The House Republican meltdown isn't just hobbling good governance of the country. It has also taken a severe toll on the House GOP's campaign fundraising totals.
In October, the National Republican Congressional Committee raised just over $5 million—roughly half what it raised in the same period in 2019 ($10 million) and ($9.8 million), according to Politico. A big part of House Republicans' lackluster fundraising last month was due to the chaos of the GOP conference trading in whiz-bang fundraiser Kevin McCarthy for the questionable appeal of Speaker Mike Johnson.
The delta between McCarthy's fundraising prowess and Johnson's lack thereof is proving particularly pronounced for vulnerable New York Republicans, who face tough battles next year that will play outsized roles in determining the House majority.
Politico reports, for instance, that McCarthy-aligned committees had already amassed more than $1.8 million specifically for Republican Reps. Anthony D’Esposito, Mike Lawler, Marc Molinaro, Brandon Williams, and Nick LaLota—four of whom are sitting in "toss-up" districts. Johnson-affiliated committees, by comparison, have just $12,000 in the bank.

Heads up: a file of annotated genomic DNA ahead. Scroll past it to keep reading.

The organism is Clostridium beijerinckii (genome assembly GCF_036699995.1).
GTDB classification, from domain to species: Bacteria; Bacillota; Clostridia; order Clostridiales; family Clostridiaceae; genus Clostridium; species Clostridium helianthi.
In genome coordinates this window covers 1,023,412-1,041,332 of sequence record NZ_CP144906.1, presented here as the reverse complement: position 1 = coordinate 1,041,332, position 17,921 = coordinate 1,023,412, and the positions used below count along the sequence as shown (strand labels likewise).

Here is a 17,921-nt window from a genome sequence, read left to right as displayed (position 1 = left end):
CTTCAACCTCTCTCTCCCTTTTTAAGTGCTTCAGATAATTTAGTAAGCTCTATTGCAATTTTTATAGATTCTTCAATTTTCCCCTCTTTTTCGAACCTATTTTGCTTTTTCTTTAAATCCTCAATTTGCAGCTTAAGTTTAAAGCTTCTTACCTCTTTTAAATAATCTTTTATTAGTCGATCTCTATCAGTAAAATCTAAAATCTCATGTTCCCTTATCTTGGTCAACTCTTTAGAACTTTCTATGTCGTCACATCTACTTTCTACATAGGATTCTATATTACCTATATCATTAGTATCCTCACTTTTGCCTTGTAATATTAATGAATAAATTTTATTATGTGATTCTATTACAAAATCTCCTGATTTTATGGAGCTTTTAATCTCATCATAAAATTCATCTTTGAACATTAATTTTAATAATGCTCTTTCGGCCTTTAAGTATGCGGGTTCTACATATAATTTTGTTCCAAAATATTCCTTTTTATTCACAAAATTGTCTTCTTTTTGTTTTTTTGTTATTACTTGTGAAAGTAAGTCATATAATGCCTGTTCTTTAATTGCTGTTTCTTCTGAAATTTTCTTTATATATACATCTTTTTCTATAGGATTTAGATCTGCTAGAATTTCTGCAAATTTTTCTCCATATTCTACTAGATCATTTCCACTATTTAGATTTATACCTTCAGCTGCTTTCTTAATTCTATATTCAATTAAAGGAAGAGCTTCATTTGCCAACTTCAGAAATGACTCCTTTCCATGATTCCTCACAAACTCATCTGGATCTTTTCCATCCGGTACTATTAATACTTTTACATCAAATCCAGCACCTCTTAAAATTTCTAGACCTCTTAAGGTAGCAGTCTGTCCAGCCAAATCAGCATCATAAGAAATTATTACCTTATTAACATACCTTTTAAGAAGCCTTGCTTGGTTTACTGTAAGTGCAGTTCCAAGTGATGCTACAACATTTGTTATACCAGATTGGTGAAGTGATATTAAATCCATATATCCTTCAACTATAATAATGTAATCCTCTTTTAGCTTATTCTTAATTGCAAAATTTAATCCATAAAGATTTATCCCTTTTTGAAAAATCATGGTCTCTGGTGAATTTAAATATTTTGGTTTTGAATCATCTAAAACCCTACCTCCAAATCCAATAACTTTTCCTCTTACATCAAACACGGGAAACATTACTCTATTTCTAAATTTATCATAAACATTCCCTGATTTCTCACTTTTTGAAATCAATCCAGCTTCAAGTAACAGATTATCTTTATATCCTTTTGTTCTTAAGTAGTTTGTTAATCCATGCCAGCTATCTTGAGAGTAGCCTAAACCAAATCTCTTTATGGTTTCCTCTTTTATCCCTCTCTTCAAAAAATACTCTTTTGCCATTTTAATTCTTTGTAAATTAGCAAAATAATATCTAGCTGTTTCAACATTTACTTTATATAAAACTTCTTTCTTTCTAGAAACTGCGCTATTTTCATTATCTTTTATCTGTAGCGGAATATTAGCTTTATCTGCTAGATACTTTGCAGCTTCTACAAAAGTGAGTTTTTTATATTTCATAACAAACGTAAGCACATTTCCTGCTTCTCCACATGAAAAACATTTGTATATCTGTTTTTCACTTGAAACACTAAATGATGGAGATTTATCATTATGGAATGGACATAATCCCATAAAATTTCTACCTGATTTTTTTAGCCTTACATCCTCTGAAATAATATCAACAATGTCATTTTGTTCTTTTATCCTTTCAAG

Sure, Johnson will be working to close the gap over the coming year, but he's simultaneously facing a massive learning curve on the way to climbing an incredibly steep mountain.
As Democratic Rep. Dan Goldman of New York noted, Johnson "has to build an entire donor network from scratch" while carrying the baggage of being a virulently anti-LGBTQ+ forced-birther who helped mastermind the legal effort to overturn the 2020 election. Whereas McCarthy was a mostly vanilla pol, Johnson holds pointed positions, some of which simply aren't going to play with New York donors.
But New York is just a microcosm of the greater challenge for House Republicans. The NRCC had $37.3 million cash on hand at the end of October—roughly half its war chest of $67.7 million at the same point in 2021.
The reason these campaign committees are so important is that they can serve as a backstop for candidates who flop as fundraisers. It was a dynamic that haunted Senate Republicans in last year's midterms as the flat fundraising of the National Republican Senatorial Committee struggled to buoy its crop of pitiful MAGA candidates.
Under Johnson’s speakership, the NRCC and its associated committees and PACs are likely to begin turning in better numbers moving forward. But Democrats have already notched a distinct advantage, with the Democratic Congressional Campaign Committee raising $101.3 million year-to-date, compared with the NRCC's $75.2 million intake.
And across the board, Republicans' fundraising efforts this cycle will be dogged by the Republican Party's cratering brand, with just 59% of Republican voters viewing it favorably. That's a heckuva handicap to be carrying into 2024.